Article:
At age 14, most teenagers are focused on the issues in their own lives — overprotective parents, adjusting to high school and problems with their first love. However, Jaklin Levine-Pritzker saw the bigger picture — the effects of injustice and poverty.
“The first time I knew I had to be involved with humanitarian work was during a 30-hour famine,” she said. “I was shown a video about the conflict in Darfur and it hit me harder than anything ever has.”
After attending an awareness event at her best friend’s church, Levine-Pritzker enlisted for the two-day fast in order to better comprehend what it means to go hungry. What she experienced was life changing.
“I never really understood the mental effects hunger can have on someone,” she explained. “I got really upset and grumpy and couldn’t focus. Then I felt guilty, because I was only experiencing one ten-thousandth of what most of the world does.”
Moved to action, Levine-Pritzker started a club at her high school, Hartford Central School, to raise awareness about Darfur, hunger and poverty. The club, called One Heartbeat, held several meetings, but struggled to take off. Nevertheless, the gathering sparked the future humanitarian’s interest in global activism.
Even before the famine, Levine-Pritzker, now 21, was well-aware of social justice and human rights. Her mother, Marna, was a social worker and an active participant in both protests and non-profits. She was particularly interested in working to get troubled youth alternate sentences for drugs and various offenses. With her help, these individuals were able to participate in therapy and community service programs instead of receiving jail time.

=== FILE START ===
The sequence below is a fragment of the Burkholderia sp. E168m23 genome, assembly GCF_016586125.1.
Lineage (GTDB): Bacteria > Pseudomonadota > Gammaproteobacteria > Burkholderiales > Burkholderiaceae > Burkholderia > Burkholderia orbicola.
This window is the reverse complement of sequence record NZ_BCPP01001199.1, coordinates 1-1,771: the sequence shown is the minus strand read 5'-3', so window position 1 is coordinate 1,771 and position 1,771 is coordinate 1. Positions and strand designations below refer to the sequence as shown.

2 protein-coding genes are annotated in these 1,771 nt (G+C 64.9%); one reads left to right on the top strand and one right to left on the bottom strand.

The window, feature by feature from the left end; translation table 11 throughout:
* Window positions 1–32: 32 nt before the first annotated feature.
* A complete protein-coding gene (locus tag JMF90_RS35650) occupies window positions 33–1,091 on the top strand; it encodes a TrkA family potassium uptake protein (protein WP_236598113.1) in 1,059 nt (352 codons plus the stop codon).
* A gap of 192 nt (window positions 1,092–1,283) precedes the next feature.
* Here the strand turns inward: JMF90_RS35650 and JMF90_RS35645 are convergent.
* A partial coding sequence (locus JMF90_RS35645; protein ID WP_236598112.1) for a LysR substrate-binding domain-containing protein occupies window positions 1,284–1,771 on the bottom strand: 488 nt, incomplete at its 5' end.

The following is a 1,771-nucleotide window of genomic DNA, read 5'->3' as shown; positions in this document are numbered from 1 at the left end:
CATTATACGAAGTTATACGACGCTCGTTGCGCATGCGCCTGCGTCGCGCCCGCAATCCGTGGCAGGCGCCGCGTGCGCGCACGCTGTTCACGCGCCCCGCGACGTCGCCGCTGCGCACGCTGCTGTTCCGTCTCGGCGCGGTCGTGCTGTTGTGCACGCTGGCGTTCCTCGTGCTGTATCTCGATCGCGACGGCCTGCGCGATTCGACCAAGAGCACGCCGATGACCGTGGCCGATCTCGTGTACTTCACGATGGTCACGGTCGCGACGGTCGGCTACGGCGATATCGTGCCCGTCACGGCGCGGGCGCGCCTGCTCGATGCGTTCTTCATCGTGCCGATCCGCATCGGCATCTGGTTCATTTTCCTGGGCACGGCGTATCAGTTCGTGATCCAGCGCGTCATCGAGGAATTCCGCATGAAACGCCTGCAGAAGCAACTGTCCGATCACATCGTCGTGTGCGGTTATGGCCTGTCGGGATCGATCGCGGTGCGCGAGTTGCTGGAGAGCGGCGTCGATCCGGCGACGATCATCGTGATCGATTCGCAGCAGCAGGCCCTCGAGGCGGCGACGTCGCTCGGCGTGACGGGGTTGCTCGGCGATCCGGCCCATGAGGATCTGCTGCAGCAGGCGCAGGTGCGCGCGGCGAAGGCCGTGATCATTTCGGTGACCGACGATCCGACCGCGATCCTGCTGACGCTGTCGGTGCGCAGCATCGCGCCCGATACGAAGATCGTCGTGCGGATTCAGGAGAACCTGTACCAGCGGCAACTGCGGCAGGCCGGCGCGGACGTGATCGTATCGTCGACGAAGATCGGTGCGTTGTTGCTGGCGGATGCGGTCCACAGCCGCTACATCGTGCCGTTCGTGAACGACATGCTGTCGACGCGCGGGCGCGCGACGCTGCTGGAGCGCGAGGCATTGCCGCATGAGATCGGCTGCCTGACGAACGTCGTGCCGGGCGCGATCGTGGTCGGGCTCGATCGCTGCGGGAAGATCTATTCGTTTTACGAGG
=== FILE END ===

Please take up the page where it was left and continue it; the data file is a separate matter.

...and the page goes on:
Her father, Stan, fought injustices through the law, serving as a judge in Washington County. Both of their experiences were invaluable to Levine-Pritzker.
In 2010, she decided to follow in their footsteps. After researching affordable volunteer programs, Levine-Pritzker, then 19, trekked to Kenya through International Volunteer HQ. For a month and a half, she lived with a host family in rural Naivasha and volunteered five days a week at a school for street children.
“It was hardly a school,” she recalls. “It was a tiny run-down building with three classrooms. They were all so excited to have me there. “
During her time in Kenya, Levine-Pritzker grew close to the school children.
“All the kids run up to you and say ‘mzungu!’ which means ‘white person.’ It’s meant as a matter-of-fact saying and not derogatory,” she explains. “Most of them haven’t seen white people, so we’re a mystery to them. Instead of being scared, they run up and give you the biggest hug you’ll ever get.”
Of all her experiences, however, one of her most rewarding feats was connecting with a 12-year-old girl named Elizabeth.
“She got kicked out of the government school for prostitution and causing trouble,” said Levine-Pritzker. “She hated me at first and was so difficult to deal with. The day I left, she cried and gave me a huge hug. I love and miss her. I hope she’s doing okay.”
On the weekends, Levine-Pritzker volunteered at the surrounding slums, which both inspired and disturbed her.